Big news for some small hills in the midwest this week as Vail Resorts announced plans to acquire Mt. Brighton (MI) and Afton Alps (MN). From the press release:
BROOMFIELD, Colo.—Dec. 6, 2012—Vail Resorts, Inc. (NYSE: MTN) announced today that it has entered into agreements to purchase two premier urban ski areas in the Midwest, Afton Alps in Minnesota and Mount Brighton in Michigan, for total cash consideration of $20 million.
Vail expects to finalize the purchase next month. So, what does this mean for Mt. Brighton and Afton Alps locals?
For starters, you’ll be part of the Vail family of resorts. Expect bundled season pass benefits similar to what’s offered by Boyne, whose gold pass holders have privileges in Big Sky MT, Brighton UT and other Boyne-owned or -managed resorts across North America. New pass offerings will take effect next winter, but passholders at either will be able to benefit from a 25% discount on lift tickets at Vail resorts for the remainder of the season.
Development & Investment
Although I can’t speak to Afton Alps, Mt. Brighton is a veritable time capsule and a poorly maintained one at that, so the acquisition by Vail Resorts probably means upgrades and new development. Although I wouldn’t anticipate a resort village or condominiums,the quality of each amenities and services should go up considerably.
Rob Katz, chairman and chief executive officer says Vail Resorts plans “to bring state-of-the-art racing, terrain parks, coaching and technology to the guest experience.”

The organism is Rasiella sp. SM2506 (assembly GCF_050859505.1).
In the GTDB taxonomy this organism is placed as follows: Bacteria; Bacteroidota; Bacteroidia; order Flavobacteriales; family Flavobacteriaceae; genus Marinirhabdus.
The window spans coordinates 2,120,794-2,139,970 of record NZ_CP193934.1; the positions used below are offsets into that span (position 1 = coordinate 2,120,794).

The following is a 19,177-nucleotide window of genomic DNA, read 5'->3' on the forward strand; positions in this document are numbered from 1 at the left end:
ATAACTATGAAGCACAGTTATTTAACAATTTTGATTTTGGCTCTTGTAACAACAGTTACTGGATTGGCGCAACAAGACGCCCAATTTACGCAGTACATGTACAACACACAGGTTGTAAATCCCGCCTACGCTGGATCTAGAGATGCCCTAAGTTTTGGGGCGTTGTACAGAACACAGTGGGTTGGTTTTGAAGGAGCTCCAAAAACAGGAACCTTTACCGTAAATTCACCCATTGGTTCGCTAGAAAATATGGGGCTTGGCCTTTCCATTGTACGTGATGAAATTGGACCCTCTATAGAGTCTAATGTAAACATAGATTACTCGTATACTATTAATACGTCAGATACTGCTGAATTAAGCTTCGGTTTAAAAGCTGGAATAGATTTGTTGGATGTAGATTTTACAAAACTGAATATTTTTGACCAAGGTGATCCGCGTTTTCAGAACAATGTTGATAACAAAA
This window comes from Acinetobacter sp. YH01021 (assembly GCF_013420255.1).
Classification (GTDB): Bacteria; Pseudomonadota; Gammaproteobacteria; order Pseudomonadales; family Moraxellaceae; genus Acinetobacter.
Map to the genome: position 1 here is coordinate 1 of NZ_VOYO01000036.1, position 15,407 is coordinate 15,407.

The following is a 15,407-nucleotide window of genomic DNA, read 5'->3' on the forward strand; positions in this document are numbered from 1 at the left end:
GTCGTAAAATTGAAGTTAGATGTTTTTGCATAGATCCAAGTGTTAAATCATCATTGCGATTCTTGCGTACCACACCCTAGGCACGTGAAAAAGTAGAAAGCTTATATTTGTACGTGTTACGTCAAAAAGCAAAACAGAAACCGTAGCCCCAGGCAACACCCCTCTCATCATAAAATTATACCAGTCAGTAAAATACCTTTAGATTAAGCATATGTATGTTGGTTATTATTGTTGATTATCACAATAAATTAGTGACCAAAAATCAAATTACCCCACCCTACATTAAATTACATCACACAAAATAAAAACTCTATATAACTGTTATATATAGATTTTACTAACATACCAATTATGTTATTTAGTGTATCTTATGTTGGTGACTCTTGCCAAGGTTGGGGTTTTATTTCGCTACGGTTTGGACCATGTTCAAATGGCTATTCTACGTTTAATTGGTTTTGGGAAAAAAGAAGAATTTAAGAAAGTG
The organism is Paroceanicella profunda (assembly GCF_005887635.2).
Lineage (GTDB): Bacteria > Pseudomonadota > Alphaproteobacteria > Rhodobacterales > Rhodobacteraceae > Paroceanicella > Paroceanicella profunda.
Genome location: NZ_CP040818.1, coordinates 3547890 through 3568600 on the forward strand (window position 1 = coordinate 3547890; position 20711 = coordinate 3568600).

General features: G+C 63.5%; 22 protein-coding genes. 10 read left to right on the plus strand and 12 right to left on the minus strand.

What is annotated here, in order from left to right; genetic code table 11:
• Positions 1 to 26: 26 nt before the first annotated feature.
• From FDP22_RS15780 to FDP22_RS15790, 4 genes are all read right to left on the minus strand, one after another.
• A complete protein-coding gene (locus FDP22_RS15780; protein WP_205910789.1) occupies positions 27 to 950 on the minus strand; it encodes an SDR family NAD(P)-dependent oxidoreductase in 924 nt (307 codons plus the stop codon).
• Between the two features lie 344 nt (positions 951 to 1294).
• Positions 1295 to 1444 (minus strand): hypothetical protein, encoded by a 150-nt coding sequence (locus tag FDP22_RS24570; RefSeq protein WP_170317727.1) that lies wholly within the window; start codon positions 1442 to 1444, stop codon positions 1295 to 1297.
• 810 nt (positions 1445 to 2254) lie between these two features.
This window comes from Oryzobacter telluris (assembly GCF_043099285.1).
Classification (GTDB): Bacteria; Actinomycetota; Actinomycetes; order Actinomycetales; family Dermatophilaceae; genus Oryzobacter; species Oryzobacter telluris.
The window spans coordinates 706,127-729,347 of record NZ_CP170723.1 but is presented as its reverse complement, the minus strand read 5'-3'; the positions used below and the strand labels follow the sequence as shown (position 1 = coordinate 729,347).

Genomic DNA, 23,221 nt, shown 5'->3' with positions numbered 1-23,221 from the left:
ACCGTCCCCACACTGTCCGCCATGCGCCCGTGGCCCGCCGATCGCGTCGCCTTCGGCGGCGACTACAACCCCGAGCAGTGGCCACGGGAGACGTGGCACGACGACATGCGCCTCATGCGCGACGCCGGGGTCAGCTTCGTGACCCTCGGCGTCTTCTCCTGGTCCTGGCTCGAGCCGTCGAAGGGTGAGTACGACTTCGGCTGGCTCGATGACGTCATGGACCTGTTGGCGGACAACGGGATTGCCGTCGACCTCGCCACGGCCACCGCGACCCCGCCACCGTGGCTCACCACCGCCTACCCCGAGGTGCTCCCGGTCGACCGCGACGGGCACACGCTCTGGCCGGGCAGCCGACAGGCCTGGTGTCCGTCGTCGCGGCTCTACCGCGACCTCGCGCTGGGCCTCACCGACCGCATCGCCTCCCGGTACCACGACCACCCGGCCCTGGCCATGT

But hey, at least it’s not Intrawest.
Competition or More Monopoly?
I am cautiously optimistic, that Vail Resorts’ presence may spur some healthy competition among the other local resorts, inspiring them to do more and do better. Calling spades spades, the other three ski areas in Metro-Detroit are at least partially owned/operated by the same holding company (Alpine Valley Holding Co., which also owns Alpine Valley WI and Devil’s Head WI) and as a result they may have gotten away with not doing as much in the past, but with a new player in town committed to development, this might change things for the better.
Or it might not. On the other hand, Vail may be seeking to establish a foothold in the Midwest, from which to further expand and acquire more ski resorts/properties, in which case we’re not much better off trading one monopoly for another, even larger monopoly.
If one thing is true in business it’s that nothing is free, and they’ll take any opportunity to raise prices. At the end of the day Vail paid ~10M for a pile of dirt in the midwest, and they’re going to do everything they can to ensure a positive ROI on that money, which means you’ll be paying for it one way or another.
Like the other mega corps that are dominating the resort industry, Vail Resorts doesn’t hesitate to milk people for every last penny, whether it be through $100 single-day lift tickets, land and real estate development/speculation, or dropping $30 million on superfluous “experience” at Northstart-at-Tahoe.
So there’s definitely some potential bad along with the improvements and benefits that Vail intends to offer the Midwest ski areas.
If you’re local to either Brighton or Afton Alps, how do you think this will impact you???